In one form or another, a large spotted dog has sat patiently watching the world go by on Main Road, in Retreat, for more than 80 years.
The tale of the Spotty Dog has its origins in the late 1930s when Manchester musician Ralph Barnes and his Canadian wife, Enid, came to South Africa, according to Vivienne Hart who has known Ralph’s son, Joe, since high school days at Bergvliet.
Ralph joined the Cape Town Symphony Orchestra as a violinist, and he hoped to make records, but when the recording venture fell through, he turned to another project.
He went into partnership with a friend, Ben van Niekerk, of Clovelly, who had studied architecture in America, and in 1937 they embarked on a mysterious building operation, concealed by a hessian screen, at the junction of Pollsmoor, Main and Honeywell roads, in Retreat.
Ralph ferried most of the bricks, cement and timber that he needed from Cape Concrete Works, also in Retreat. In 1938, the screen was removed to reveal a two-storey-high white dog with black spots: the Spotted Dog roadhouse was born.
Miranda and Davy Smeda, of Kirstenhof, recall that in those days the surrounding area was bush. There was no Blue Route Mall, but the Seabreeze drive-in was where Clé du Cap is today in Pollsmoor Road.
The Spotted Dog was the only place where people could stop for a bite to eat between Wynberg and Muizenberg. “We stopped there many times before we were married. The ice cream and hot dogs were the best in the peninsula,” says Miranda.
Later, additional catering facilities were built, in the shape of a kennel, just behind the Spotted Dog.
For youngsters of the time, a Saturday night out or a Sunday drive wasn’t complete unless you had stopped for an ice cream served from a door between the hound’s legs.
Vivienne Hart lived in Lakeside, before Marina da Gama was developed and when everything was still wild and bushy. “I now live in a retirement village in Muizenberg and was one of the local kids who loved Spotty,” she says. “When we drove past, we knew we were almost home.”
Milton Kirsten, whose family owned Pollsmoor Farm that covered most of Kirstenhof and Tokai and produced vegetables, recalls his parents stopping there after tennis. His father would order a bacon-and-egg sandwich and his mother a cheese and tomato. He remembers the waiter, Willie Phillips, who worked there for 28 years.
Spotty also served hamburgers and hot dogs. Later, while at varsity, Milton would stop there after dancing at the Blue Moon Hotel in Lakeside. The roadhouse was also popular with the British sailors stationed in Simon’s Town during World War II, he recalls.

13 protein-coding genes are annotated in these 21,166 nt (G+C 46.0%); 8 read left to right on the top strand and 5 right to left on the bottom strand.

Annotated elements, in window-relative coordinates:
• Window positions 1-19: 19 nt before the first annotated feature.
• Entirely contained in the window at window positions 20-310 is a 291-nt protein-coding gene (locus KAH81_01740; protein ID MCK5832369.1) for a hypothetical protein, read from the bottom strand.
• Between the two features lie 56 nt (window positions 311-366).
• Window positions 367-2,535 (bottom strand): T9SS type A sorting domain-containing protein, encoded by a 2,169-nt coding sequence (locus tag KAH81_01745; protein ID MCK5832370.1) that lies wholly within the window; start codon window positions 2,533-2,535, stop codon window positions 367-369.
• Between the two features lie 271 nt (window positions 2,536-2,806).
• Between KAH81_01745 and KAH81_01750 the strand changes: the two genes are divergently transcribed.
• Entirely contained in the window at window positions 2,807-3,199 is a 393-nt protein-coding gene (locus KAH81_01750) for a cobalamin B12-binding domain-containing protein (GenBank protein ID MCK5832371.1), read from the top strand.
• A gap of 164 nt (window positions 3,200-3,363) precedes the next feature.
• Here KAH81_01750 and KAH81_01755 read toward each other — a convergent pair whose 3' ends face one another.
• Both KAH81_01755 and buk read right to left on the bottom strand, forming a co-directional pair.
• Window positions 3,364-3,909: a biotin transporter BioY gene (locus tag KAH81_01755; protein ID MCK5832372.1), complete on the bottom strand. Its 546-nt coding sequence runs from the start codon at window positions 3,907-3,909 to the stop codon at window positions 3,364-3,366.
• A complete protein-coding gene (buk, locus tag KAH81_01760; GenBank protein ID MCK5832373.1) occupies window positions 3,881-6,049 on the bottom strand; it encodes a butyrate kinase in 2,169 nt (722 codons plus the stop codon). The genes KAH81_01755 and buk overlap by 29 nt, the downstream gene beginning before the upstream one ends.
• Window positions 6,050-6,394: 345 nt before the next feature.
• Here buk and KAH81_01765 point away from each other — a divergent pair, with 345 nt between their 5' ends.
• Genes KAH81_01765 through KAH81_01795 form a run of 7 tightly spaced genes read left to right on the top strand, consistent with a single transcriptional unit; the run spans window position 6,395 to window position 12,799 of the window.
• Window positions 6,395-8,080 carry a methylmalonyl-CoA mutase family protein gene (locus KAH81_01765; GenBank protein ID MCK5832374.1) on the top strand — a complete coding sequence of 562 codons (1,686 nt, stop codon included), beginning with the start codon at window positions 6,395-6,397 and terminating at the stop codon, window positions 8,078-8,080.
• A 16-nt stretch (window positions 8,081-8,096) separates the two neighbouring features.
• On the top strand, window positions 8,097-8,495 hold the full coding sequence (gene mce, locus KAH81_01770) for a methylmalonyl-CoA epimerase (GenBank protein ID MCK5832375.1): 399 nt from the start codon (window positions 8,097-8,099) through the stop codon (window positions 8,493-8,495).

According to Joe Barnes, Spotty’s head was hollow, composed of chicken wire and plastered over with cement, and then whitewashed. Joe says his dad maintained Spotty regularly: each crack had to be repainted otherwise winter rains would wreak havoc and cause the wire to rust.
In 1947, nine years after the duo built the iconic landmark, Ralph died, but Enid, carried on the business, now with two children, Joe, 2, and Jane, about 7. The family moved to Canada around 1950 where they stayed for a couple of years before returning to South Africa.
Enid still owned Spotty throughout that time, with Di van Ryneveldt as the manager, but she sold the roadhouse in 1963.
One stormy night, Spotty’s jaw fell off. When repaired, he lost his cheeky expression, and the public gave him another name: the Dog with the Hot Head after they discovered that a hot-water cylinder was housed in his head.
In 1972, Spotty underwent maintenance and was at the point of being reopened when fate dealt a cruel blow – a runaway lorry crashed into Spotty and almost demolished him. Despite a petition by Capetonians to have him restored, it was decided he was past repair.
Joy Human, of Kirstenhof, recalls how young children went to collect pieces of Spotty. Randy Williams, the present manager of Buco hardware store in Honeywell Road, recalls stopping there on his way to surf at Muizenberg.
In 1988, Andrew Louw, of Cape Concrete, bought the land which has been home to a number of businesses, including an auto shop and Penny Pinchers, now Buco. He built the present-day 2.5m high Spotty to honour the original roadhouse restaurant and for the present generation to know about it.
The new Spotty was built about 50m closer to the road. At one time, a smaller puppy stood at Spotty’s side, but the Louw family could not stand to see it vandalised and moved it to Dreyersdal Road.
Andrew’s son, Darty Louw, says his father grew up on the original Dreyersdal Farm and built the dog using ferro-cement, a system of construction using reinforced mortar or plaster applied over woven metal mesh that is also used to make yachts.
Andrew’s daughter, Daryl Ann Gowar, is now responsible for maintaining Spotty.